After Philip French’s funeral in November 2015, the mourners came back for drinks at his house. A couple of younger film critics asked, a little nervously, if they might visit his ‘cinema’ which they’d heard talk about. It was worth seeing. There’s a large screen, which descends with a buzz at the touch of a button in front of the windows, cutting out the daylight. The walls and the ceiling are painted a matt dark blue, the ceiling lights create a starlight effect, and there are old-fashioned lamps on either side of the screen. The walls are lined with shelves of videos, DVDs and Blurays. The videos are relics of a near-defunct technology, but Philip was reluctant to dispose of them. Many were otherwise unobtainable rarities taped at strange times of the night from obscure broadcasts.
Of course, most of Philip’s movie-watching took place in Soho viewing theatres. He tended to use his home cinema for checking details or to revisit old movies he had first seen as a child at matinees in Liverpool, as a schoolboy in Bristol, in troop screenings in the Canal Zone, at Oxford, or in long-closed or long-demolished cinemas like the Academy on Oxford Street, the Tolmer in Camden, or the Astoria in Finsbury Park.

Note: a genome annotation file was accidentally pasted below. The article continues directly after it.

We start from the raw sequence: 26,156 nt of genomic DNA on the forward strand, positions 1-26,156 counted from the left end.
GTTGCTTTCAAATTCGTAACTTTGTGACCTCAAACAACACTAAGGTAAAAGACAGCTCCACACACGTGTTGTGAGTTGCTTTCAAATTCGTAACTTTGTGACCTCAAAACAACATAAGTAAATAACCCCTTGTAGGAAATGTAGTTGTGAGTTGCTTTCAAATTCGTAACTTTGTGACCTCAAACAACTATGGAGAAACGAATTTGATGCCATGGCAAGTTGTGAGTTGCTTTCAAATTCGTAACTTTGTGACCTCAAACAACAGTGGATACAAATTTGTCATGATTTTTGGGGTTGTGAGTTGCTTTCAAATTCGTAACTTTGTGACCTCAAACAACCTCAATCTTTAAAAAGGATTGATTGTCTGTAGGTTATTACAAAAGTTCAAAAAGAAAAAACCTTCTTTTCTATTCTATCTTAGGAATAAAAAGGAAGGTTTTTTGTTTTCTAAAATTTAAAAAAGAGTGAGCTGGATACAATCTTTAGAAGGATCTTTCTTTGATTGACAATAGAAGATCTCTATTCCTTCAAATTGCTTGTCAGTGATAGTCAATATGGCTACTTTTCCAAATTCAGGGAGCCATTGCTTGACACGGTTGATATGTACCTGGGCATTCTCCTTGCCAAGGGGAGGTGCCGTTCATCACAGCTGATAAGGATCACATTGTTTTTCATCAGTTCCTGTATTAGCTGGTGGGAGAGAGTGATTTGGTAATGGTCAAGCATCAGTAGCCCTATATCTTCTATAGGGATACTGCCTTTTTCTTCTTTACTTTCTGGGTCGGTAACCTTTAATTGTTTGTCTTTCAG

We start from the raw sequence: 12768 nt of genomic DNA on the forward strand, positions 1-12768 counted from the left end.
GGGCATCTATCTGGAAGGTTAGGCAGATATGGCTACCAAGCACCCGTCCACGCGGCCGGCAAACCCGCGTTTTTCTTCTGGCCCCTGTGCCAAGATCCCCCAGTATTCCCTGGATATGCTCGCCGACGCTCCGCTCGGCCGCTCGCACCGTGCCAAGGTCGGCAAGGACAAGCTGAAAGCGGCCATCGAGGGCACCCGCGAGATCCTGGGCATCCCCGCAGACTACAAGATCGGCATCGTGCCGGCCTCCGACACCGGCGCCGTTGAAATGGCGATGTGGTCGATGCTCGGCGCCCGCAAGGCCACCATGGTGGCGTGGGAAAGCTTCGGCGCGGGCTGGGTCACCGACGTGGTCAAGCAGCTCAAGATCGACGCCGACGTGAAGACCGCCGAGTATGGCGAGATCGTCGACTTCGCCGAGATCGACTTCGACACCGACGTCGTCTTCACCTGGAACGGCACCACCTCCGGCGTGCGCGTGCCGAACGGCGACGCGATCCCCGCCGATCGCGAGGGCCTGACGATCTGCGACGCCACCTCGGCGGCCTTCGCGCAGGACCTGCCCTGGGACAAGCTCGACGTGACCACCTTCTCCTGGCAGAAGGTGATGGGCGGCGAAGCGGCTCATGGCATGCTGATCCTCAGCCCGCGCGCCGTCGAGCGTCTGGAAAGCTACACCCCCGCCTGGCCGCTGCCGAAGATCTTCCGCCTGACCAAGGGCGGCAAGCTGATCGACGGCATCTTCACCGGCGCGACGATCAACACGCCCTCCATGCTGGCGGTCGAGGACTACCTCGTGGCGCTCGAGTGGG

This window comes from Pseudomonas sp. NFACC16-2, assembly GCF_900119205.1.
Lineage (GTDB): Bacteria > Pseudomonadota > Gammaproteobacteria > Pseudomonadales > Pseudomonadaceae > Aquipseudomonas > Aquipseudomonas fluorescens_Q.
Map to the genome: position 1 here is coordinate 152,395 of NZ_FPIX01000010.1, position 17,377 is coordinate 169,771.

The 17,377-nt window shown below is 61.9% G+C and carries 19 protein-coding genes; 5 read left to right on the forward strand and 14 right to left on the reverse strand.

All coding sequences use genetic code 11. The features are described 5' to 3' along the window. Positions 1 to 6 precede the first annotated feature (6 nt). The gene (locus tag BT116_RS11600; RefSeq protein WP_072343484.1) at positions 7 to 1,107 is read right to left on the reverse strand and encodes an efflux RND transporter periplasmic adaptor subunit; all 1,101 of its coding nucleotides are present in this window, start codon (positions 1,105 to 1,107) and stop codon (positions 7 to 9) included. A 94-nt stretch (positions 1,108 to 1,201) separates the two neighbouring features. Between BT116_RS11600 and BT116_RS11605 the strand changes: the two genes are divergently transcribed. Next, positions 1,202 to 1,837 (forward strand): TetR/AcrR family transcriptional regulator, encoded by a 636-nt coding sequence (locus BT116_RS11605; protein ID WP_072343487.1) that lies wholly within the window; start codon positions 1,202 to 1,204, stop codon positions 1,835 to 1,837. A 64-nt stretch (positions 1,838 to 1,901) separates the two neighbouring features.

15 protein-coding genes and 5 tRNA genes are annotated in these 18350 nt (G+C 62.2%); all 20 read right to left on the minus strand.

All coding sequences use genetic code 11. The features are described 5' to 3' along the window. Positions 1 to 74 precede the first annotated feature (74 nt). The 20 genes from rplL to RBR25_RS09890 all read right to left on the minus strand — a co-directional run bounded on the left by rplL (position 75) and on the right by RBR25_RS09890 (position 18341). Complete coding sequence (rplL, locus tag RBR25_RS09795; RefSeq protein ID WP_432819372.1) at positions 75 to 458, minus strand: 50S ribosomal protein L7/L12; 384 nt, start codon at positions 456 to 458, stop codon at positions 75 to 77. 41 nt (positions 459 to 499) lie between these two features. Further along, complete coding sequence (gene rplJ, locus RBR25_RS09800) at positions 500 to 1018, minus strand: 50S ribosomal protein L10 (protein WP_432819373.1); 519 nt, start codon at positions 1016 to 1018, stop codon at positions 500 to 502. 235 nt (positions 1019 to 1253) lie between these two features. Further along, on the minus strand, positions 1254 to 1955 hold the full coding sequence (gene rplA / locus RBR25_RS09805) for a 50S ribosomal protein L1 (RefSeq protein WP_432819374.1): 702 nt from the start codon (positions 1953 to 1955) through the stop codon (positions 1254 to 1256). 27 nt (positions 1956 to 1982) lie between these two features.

He wrote his reviews in a back room of his house crammed with movie reference books and also, oddly enough, a large collection of poetry. In the 1960s his working desk accommodated a portable Olivetti typewriter, an ashtray, a packet of cigarettes, and, as often as not, a gin and tonic. For the French family the early articles in this book will always be seen through a blue haze of smoke accompanied by the clacking of two-finger typing. By the early seventies, the gin and tonic had gone. By the mid-seventies the cigarettes had gone as well. And by the late-ish 1980s the Olivetti had, finally, joined them. But Philip was never entirely comfortable in the world of the Amstrad 8256, the MacBook and the Internet Movie Database. For him, journalism should be something in i n t r o d u c t i o n xiii